Once my California Wonder capsicums finish growing the fruit they've already got, I'll be pulling out those plants as well as the remaining basil, tomato plant, and sad silverbeet from those two beds. Cold climate garlic, lettuce, and coriander will go in their place in one bed. If this is a terrible combo, let me know. :p In the second bed will be chives, leeks, lettuce and coriander. No massive plantings, just enough to see if I can actually grow these things during winter under hoop houses. :blush:


    I'm going to be working on other areas of the backyard, too. I'll be converting a little garden shed to a chicken coop, and a perpetually shaded corner of the yard will be their run as well as doubling as a compost area (I'll let them free range too). I'd like to grow dwarf fruit trees along the fence as well as add some more veggie beds. I'd also like to fence in the front yard and put more garden beds there, so that my crop rotation will include the front yard. I would LIKE to plant Australian natives on the council-owned part of the front yard, but it'll be a battle to get approval, so I'm not getting my hopes up.

    I'm also considering contacting the foodie-region wineries and olive farms to see if they have any second-hand food-grade barrels they want to get rid of. I've already got a water tank on the property, but it runs out fast in the summer. I'd like to see about adding more water storage in the dead space along one side of the house, fence-line, and behind the sheds (two garden sheds, one big work shed). Given that the majority of the rain hits during winter, I'd like to get them soon.

    Looking forward to participating on these forums! I have a lot to learn. If I ever share plans that sound completely wrong, or you think there's a better way I could be doing something, please let me know! I'm very aware of my newbie status. :angel:

    Cheers!
     
  2. andrew curr

    andrew curr Moderator

    Joined:
    Jun 1, 2010
    Messages:
    1,194
    Likes Received:
    2
    Trophy Points:
    38
    Welcome aboard BK!
    Great to see u having a crack!
     
  3. Terra

    Terra Moderator

    Joined:
    May 16, 2007
    Messages:
    757
    Likes Received:
    23
    Trophy Points:
    18
    Welcome Belinda
    Great first post , you've made good observations , as you have experienced the leafy greens are the first crops to do well , as your nutrient base increases the flowering and fruiting crops will improve . Your on to it , grow some legumes , build some compost , build a big worm farm and scavenge what you can to put through your compost and worms . The answer to all our garden problems is generally more organic matter .

    Start a thread in the members section a great way to record your progress and ask questions and find the replies .

    Plenty of garden planting guides out there , adjust a bit for local conditions eg bottom of a valley or top of a hill can make a significant difference I like Jackie Frenchs guide it worked well at my last place time will tell here . As you have learned timing makes a big difference .

    https://www.jackiefrench.com/cal.html

    Another I look at a bit
    https://www.gardenate.com/zones/
     
  4. Australian Beekeeper

    Australian Beekeeper Junior Member

    Joined:
    Sep 2, 2014
    Messages:
    145
    Likes Received:
    11
    Trophy Points:
    18
    Welcome Belinda. Looking forward to reading more about your gardening progress.
     
  5. 9anda1f

    9anda1f Administrator Staff Member

    Joined:
    Jul 10, 2006
    Messages:
    3,046
    Likes Received:
    199
    Trophy Points:
    63
    Gender:
    Male
    Location:
    E Washington, USA
    Climate:
    Semi-Arid Shrub Steppe (BsK)
    Hi Belinda and welcome!
    Your climate interests me as many of the conditions mirror my own place (hot dry summer, cold winter, windy, etc).
    You also mention water storage and I know Aussies are the world's best at storing water, tankage, etc.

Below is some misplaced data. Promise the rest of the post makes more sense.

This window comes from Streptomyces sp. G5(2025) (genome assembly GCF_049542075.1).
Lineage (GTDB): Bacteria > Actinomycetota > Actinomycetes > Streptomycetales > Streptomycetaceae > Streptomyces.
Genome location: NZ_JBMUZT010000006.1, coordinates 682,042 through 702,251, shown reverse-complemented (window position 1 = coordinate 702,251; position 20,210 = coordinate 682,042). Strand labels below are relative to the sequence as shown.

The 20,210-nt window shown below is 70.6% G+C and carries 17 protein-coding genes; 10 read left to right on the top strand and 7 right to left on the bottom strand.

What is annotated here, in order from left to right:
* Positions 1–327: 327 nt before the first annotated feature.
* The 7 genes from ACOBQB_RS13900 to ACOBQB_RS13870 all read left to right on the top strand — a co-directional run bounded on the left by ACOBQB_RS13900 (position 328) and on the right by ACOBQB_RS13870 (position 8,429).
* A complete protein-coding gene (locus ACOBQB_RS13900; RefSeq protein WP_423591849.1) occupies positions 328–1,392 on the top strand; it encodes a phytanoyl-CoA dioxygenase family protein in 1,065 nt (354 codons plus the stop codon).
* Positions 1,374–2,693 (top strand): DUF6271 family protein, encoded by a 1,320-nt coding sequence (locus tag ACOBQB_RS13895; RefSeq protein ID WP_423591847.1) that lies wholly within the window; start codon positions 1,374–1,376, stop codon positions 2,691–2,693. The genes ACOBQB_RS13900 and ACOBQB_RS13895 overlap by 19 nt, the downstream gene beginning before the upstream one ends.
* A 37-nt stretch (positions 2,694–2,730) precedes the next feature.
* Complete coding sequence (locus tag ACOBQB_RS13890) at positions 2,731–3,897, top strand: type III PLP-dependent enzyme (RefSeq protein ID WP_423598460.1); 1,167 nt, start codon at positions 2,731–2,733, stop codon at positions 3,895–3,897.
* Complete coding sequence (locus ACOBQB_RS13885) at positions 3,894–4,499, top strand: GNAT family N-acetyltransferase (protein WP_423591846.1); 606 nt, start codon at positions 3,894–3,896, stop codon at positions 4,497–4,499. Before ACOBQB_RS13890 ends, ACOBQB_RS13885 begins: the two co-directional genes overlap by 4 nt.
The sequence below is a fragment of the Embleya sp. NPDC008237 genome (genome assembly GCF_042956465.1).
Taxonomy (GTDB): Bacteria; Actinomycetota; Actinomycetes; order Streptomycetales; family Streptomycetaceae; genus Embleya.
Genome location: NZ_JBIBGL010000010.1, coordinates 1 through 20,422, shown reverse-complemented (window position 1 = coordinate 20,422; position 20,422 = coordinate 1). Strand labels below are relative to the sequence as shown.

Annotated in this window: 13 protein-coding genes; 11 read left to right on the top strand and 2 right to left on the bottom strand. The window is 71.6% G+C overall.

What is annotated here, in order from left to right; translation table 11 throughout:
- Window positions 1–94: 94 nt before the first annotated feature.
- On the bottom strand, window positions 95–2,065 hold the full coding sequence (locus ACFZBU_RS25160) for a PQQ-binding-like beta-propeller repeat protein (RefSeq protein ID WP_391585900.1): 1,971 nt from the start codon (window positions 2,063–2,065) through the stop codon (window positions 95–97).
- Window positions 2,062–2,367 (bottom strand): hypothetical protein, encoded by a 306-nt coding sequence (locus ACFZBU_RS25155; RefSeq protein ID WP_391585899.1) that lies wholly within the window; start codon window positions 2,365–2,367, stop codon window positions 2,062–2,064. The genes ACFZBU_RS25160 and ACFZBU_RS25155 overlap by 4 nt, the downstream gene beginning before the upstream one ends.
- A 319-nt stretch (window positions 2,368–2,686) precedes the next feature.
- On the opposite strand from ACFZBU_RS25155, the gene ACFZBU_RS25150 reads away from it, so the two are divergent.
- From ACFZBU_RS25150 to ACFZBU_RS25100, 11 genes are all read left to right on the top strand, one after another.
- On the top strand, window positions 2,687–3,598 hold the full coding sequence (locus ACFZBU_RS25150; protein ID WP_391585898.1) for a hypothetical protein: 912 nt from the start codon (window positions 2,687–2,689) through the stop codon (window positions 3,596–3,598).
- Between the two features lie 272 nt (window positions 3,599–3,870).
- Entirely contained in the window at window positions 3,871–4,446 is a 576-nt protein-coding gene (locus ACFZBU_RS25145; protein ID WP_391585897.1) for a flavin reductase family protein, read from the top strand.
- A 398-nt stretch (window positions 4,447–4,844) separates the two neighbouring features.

In looking up the Koppen Geiger climate map of Oz I see you are in the Bsk environment, same as us, a semi-arid climate (although you won't get temps as cold as here).

    One of the key aspects of the Bsk climate is "evaporation exceeds precipitation". What this means to us is that while we can't alter the precipitation component, we can change the evaporation aspect, meaning minimize the evaporation of the water that does fall from the sky by providing shade, wind protection, and mulch to store and maintain what water there is in the soil (where it does the most good). As Geoff Lawton says, the best place to store water is in the soil. Our dry climate soils, when left unprotected, dry out to an extreme degree and depth which reduces the beneficial soil life (microbes, bacteria, fungi, nematodes, etc) to a minimum and inhibits the creation of a living soil layer so crucial to healthy plants. By shading, wind protection, and mulching, we've been able to drastically change our soil profiles, begin to create a layer of living humus/topsoil, and significantly reduce our water use for irrigation.

    These are things you may want to consider in planting/growing around your place. Keep us updated on your progress!
     
  6. BelindaKate

    BelindaKate Junior Member

    Joined:
    Apr 16, 2015
    Messages:
    22
    Likes Received:
    0
    Trophy Points:
    0
    Hi, everyone! I know I'm horribly late- I was hoping to have some good photos and video before I posted again, but as my sis still has my camera, I'm posting now anyways. ;D

    Thank you so much for the helpful links! I've bookmarked them all. :D Anything to help me figure out planting times/ climate is awesome. I just had my first frost this morning, and while the grass and open beds were white as snow, the beds under my mini-greenhouses/hoop houses are going great. :D

    I started keeping a garden journal, too! Because, ya know, I forget stuff easily.

    As soon as I get my camera back, I'll start up a thread in the members forum. The yards will be going through a massive transformation, and I'd love to share with you all. :D
     
  7. Rodney7777

    Rodney7777 Junior Member

    Joined:
    Jun 3, 2015
    Messages:
    7
    Likes Received:
    1
    Trophy Points:
    1
    Hi Belinda

    I am going to recommend this web site. www.singingfrogsfarm.com

    I too and trying to get a green thumb and I can't get enough of that site, including some very good links.

    By the way I like this way of making raised beds or small swales. --> https://youtu.be/vhfjUSusROc

    Regards Rodney
     
  8. BelindaKate

    BelindaKate Junior Member

    Joined:
    Apr 16, 2015
    Messages:
    22
    Likes Received:
    0
    Trophy Points:
    0
    Thanks, dude! I checked out their site, and investigated one of their recommended links to the Pollinator Partnership site. Loads of info! Great stuff.
     

Share This Page

-->